ACE Blog

Today's Jammin' for Justice Awardee: Morley Street Neighborhood Association (MSNA) and Dana Lanzillo of Saul Ewing

May 21, 2012

Jammin' for Justice, our annual fundraiser, is this Wednesday, May 23! Don't miss out on music, drinks, appetizers and celebrating EJ victories this year with the 2012 EJ Awards.

Today we'd like to share more about awardee Morley Street Neighborhood Association (MSNA) and Dana Lanzillo of Saul Ewing:

Morley Street Neighborhood Association, 2006

Morley Street Neighborhood Association (MSNA) formed almost three decades ago with the goal of converting an empty lot in Fort Hill into a green space for the community. MSNA has long used this vacant for local activities that include a play place for children and neighborhood cookouts. To ensure future use as a community space, MSNA decided to pursue using the site permanently.

Dana C. Lanzillo, Esq.

Co-chairs Carol Best and former ACE attorney Quita Sullivan continued the process of acquiring this land. After many years of negotiations, MSNA won the land from the city and had it transferred to the Cooper Community Center (Cooper). MSNA now leases this lot and the neighborhood has a permanent space to enjoy. This victory shows how the tenacity of residents can lead to powerful organizing and is an inspiration to all of us who work to increase green spaces in our communities.

Dana C. Lanzillo of Saul Ewing, representing MSNA pro bono as a Massachusetts Environmental Justice Assistance Network (MEJAN) volunteer, was responsible for the complex paperwork throughout the negotiations for the lot. Dana worked with MSNA, the Boston Redevelopment Authority and Cooper, and also appeared before the Environmental Section Public Service/Pro Bono Committee with Quita Sullivan to advocate for the transfer of this lot. His hard work and dedication helped make the acquisition of this community space possible. Congratulations Dana and MSNA residents on your tremendous work!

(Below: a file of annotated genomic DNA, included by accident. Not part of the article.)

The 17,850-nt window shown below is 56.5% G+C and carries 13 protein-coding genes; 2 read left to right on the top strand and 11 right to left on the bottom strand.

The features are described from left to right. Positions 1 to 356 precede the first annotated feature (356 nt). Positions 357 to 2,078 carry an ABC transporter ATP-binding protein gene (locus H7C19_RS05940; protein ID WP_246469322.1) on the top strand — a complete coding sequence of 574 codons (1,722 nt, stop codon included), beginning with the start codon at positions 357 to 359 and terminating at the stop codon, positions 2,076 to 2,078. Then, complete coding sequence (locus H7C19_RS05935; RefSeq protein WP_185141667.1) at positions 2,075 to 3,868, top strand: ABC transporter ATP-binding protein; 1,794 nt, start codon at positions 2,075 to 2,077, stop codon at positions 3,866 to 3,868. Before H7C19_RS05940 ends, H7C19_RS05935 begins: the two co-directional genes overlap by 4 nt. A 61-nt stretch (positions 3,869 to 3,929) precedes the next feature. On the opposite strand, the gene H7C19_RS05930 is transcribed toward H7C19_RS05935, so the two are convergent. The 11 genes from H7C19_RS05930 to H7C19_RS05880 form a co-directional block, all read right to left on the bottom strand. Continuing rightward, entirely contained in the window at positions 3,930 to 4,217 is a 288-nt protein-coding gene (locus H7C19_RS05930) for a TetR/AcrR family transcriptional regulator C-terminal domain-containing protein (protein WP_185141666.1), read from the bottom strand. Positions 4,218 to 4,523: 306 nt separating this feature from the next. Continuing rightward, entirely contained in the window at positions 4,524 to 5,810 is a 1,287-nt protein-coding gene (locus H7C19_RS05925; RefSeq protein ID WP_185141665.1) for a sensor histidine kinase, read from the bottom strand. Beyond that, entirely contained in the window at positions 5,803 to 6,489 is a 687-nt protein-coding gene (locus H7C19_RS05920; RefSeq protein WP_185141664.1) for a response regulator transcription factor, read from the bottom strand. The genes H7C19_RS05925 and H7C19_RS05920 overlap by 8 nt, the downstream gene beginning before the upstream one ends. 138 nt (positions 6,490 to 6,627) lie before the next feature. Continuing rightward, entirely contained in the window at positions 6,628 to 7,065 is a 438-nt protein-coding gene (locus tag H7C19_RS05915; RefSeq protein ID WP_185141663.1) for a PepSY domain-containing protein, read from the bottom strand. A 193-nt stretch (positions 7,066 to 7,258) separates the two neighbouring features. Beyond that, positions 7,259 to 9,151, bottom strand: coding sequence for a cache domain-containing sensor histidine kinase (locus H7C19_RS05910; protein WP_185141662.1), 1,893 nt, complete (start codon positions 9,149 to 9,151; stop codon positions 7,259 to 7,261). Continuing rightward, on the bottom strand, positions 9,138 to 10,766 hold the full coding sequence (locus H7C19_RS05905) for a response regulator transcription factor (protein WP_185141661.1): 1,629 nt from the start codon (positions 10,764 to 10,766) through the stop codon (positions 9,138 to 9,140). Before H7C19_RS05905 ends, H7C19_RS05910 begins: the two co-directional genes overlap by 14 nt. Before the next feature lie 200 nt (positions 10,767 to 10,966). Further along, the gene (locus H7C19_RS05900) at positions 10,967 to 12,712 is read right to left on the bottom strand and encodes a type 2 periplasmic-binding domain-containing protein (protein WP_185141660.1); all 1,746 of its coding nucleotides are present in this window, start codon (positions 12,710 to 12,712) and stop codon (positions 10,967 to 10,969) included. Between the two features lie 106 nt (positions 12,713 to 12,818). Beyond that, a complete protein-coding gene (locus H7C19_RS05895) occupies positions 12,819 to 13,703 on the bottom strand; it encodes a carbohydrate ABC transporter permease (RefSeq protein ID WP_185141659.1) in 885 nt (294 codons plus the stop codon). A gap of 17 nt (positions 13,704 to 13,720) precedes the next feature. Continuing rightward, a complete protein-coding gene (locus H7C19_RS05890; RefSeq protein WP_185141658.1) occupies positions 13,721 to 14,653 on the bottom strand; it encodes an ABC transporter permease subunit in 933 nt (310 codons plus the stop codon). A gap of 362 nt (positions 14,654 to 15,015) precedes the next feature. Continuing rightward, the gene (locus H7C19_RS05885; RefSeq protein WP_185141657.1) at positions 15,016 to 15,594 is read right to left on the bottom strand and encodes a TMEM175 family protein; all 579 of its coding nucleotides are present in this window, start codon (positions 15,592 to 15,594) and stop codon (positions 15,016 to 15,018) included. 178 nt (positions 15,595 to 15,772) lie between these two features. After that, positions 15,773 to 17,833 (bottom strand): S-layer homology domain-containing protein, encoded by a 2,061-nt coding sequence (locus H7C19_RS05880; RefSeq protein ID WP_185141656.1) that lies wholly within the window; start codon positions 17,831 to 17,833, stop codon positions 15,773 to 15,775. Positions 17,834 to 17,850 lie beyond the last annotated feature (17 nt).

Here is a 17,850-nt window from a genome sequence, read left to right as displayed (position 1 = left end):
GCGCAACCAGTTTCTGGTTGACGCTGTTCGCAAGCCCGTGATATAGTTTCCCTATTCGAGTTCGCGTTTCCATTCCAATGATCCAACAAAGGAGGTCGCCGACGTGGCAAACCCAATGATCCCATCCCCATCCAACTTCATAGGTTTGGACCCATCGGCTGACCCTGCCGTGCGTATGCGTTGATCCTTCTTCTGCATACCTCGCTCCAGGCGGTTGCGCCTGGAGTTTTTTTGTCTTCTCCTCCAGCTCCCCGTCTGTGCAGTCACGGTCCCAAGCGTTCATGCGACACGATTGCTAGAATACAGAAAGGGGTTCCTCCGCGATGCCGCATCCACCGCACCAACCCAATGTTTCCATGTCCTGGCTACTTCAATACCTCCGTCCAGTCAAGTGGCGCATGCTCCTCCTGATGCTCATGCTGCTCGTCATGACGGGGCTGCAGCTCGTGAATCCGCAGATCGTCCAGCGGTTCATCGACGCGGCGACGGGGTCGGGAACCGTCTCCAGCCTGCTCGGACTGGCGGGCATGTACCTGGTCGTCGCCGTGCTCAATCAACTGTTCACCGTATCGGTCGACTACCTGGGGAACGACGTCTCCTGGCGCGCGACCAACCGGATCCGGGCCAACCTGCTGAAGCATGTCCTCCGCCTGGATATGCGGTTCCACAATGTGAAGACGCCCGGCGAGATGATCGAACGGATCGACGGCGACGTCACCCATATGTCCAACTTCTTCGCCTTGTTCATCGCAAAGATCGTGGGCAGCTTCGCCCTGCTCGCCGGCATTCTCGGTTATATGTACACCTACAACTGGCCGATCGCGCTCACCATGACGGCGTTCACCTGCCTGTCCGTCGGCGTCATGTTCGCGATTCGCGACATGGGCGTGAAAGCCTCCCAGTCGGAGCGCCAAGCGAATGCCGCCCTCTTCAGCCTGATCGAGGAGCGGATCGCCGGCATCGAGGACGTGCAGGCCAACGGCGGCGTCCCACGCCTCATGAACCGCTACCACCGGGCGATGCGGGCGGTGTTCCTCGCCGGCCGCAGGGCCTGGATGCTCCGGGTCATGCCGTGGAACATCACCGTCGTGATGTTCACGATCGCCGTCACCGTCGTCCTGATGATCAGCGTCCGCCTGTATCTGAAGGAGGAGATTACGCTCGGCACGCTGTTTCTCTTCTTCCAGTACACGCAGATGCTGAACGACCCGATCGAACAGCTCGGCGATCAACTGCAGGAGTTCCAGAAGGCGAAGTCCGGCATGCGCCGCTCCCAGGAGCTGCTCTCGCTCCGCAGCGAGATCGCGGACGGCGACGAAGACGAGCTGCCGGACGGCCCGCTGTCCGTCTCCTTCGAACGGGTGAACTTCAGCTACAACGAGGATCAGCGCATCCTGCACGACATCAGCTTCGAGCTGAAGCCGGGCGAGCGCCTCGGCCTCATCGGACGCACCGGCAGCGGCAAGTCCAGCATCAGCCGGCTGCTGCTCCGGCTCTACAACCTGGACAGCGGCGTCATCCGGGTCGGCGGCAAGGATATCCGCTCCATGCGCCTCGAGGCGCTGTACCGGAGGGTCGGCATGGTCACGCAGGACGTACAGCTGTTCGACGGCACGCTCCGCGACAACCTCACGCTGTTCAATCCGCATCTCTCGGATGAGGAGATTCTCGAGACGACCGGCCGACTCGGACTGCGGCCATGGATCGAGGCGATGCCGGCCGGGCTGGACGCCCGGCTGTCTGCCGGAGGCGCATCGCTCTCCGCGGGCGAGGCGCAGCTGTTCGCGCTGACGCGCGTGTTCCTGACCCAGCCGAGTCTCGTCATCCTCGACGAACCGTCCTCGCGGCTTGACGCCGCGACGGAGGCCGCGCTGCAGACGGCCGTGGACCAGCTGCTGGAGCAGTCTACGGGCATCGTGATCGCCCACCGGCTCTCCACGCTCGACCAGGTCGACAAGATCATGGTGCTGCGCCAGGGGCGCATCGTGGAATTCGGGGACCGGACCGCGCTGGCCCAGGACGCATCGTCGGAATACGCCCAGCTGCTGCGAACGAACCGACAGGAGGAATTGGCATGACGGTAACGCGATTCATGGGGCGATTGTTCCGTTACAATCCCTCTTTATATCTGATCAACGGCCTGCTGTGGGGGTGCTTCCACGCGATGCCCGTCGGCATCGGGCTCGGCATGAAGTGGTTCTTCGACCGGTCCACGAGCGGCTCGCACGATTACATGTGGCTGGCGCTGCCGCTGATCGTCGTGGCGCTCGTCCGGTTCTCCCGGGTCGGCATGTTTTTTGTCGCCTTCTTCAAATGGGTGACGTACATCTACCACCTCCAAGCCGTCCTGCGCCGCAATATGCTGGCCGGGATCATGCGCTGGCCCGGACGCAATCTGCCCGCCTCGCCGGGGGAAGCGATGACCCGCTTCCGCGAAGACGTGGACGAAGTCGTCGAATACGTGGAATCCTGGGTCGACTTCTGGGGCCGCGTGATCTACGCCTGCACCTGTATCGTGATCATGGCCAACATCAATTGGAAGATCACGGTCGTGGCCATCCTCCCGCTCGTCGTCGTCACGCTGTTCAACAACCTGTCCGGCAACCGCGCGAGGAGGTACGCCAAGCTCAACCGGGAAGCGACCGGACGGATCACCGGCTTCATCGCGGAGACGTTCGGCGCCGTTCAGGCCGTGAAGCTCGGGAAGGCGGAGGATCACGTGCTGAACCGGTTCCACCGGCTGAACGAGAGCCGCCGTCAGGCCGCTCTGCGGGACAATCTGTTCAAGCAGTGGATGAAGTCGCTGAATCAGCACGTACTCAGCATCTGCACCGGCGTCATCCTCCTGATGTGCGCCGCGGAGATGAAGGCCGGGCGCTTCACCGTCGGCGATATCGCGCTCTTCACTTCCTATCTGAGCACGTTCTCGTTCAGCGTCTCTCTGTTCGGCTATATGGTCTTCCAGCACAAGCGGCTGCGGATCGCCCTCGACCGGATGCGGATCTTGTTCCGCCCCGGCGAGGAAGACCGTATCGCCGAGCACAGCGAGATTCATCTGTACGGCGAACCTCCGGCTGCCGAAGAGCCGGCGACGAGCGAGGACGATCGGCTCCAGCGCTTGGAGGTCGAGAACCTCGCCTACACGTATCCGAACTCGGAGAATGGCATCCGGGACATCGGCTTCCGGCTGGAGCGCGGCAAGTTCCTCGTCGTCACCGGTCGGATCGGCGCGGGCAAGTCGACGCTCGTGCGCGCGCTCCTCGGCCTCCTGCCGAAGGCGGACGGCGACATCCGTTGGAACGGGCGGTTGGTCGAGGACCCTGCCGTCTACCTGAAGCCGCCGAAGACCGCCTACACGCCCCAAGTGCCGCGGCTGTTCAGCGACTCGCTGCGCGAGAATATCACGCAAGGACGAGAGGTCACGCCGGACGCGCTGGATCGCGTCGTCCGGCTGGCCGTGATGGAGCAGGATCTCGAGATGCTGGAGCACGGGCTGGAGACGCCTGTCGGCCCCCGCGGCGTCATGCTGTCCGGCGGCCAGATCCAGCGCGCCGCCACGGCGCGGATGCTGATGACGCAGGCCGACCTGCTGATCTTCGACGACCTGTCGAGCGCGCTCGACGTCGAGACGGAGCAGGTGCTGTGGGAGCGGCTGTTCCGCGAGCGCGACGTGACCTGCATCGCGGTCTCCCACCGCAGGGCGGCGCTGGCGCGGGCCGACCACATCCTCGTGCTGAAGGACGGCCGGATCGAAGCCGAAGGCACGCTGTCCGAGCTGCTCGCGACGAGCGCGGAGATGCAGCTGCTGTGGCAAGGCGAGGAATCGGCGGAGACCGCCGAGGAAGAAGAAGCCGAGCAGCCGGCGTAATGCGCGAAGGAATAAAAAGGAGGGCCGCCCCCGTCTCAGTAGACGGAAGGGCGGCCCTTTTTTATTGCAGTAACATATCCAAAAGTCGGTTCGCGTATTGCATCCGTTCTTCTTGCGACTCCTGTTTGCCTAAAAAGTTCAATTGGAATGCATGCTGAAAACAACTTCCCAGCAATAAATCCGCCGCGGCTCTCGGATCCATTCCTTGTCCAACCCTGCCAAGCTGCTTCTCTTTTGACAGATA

Today's Jammin' for Justice Awardee: Massachusetts Senior Action Council (MSAC)

May 17, 2012

Our annual fundraiser and celebration, Jammin' for Justice, is this Wednesday, May 23! Join us for music, drinks, appetizers and great company, and help us recognize the recipients of our 2012 EJ Awards.

Today we'd like to share more about awardee Massachusetts Senior Action Council:

MSAC members at Mass Senior Action Day

Founded in 1981, Massachusetts Senior Action Council (MSAC) is a statewide organization with seven chapters, over 1,100 members and a history of effective organizing.

Bringing seniors of low and moderate income together with people with disabilities, MSAC works for the well-being of all people with a special focus on seniors. MSAC is successful in winning campaigns, developing leadership and organizing skills, and building community.

Throughout the Save the T campaign, MSAC has actively opposed all fare hikes and service cuts, successfully bringing senior and disabled riders to the forefront of the statewide conversation on public transit.

Members have pushed back against fare hikes for THE RIDE, where disproportionally high increases would limit the mobility of those who rely on paratransit. MSAC took the fight directly to Legislators, mic checking a House session during the budget talks in April. In addition, MSAC has stood with the Youth Affordabili(T) Coalition (YAC) in calling for a Youth Pass, and with the T Riders Union (TRU) in demanding the implementation of our Fast Five solutions.